Starting up an airline?

Some days ago I came across a post in the blog of Randy Tinseth, VP Marketing  for Boeing Commercial Airplanes, where he explains the concept of StartupBoeing and invites entrepreneurs to take up the opportunity. StartupBoeing is a website which offers information to entrepreneurs in order to help them build their business plan or run their operations. As it is stated in the web itself:

“The StartupBoeing team assists entrepreneurs in launching new airlines. From concept through launch, StartupBoeing offers guidance, review, analysis, data, resources, contacts, and referrals to qualified startup airlines.”

The first thing I thought was “yes, there is the opportunity to lose your investment”. To be fair, Tinseth points at different moments the difficulty of the business and that it is tough to start-up an airline. Airbus does also have the same concept available to entrepreneurs, in this case is called: Start Me Up.

I looked for the last industry outlook from the International Air Transport Association (IATA), the industry association. The figures are appalling (see the table below):

IATA Financial results of the last decade.

Airlines around the world have lost during the last decade 50 billion dollars, with only 2 out of ten years with profits. On average the net profit, loss in this case, was -1.4% of the revenues (over 4 trillion dollars in the decade). Of course, there are airlines making profits, but the industry is not doing well (just remember the last achievements of G. Díaz Ferrán).

I then remembered this other comment from Warren Buffet about the airline industry since its inception:

“I made the comment that if a capitalist had been present at Kittyhawk back in the early 1900s, he should have shot Orville Wright. He would have saved his progeny money.

But seriously, the airline business has been extraordinary. It has eaten up capital over the past century like almost no other business because people seem to keep coming back to it and putting fresh money in.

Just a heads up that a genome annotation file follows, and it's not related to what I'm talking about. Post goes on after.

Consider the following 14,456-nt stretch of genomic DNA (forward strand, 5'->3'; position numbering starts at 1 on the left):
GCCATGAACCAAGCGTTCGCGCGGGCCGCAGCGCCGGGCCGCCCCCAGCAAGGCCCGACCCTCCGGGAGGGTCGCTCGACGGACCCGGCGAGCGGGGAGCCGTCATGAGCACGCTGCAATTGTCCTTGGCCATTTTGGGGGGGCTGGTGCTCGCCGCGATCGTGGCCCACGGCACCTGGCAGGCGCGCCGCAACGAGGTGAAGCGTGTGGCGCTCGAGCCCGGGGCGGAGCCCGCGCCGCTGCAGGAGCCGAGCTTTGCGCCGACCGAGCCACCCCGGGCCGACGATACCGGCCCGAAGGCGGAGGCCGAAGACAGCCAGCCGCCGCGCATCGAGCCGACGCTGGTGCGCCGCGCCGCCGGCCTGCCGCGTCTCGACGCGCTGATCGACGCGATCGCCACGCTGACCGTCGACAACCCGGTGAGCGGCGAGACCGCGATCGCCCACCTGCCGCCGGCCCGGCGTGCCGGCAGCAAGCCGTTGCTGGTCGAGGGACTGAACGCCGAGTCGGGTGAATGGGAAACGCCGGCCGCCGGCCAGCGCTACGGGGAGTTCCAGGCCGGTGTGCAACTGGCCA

You’ve got huge fixed costs, you’ve got strong labour unions and you’ve got commodity pricing. That is not a great recipe for success.

I have an 800 (free call) number now that I call if I get the urge to buy an airline stock. I call at two in the morning and I say: “My name is Warren and I’m an aeroholic.” And then they talk me down.”

So, yes, if you are considering whether to start-up an airline, do yourself a favour: call that 800 number, and put your cash somewhere else where it returns more than -1.4%…

The one thing we should definitely praise from these initiatives is the information resources available to the general public, something commented by readers of Randy’s blog and a purpose expressed in the Startup website as well:

“StartupBoeing.com also has a wider purpose as a resource to pass on information to our customers – and also as a resource for existing airlines, financial institutions, consultants and the leasing community. It’s a place for neutral industry data. We want to help make the industry healthy and make airlines safe, reliable and profitable.”

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1 Comment

Filed under Aerospace & Defence, Investing, Marketing

One response to “Starting up an airline?

  1. Lucki

    Very good piece! I wonder, if the airlines are making losses, then why is it so expensive to fly to Madrid?

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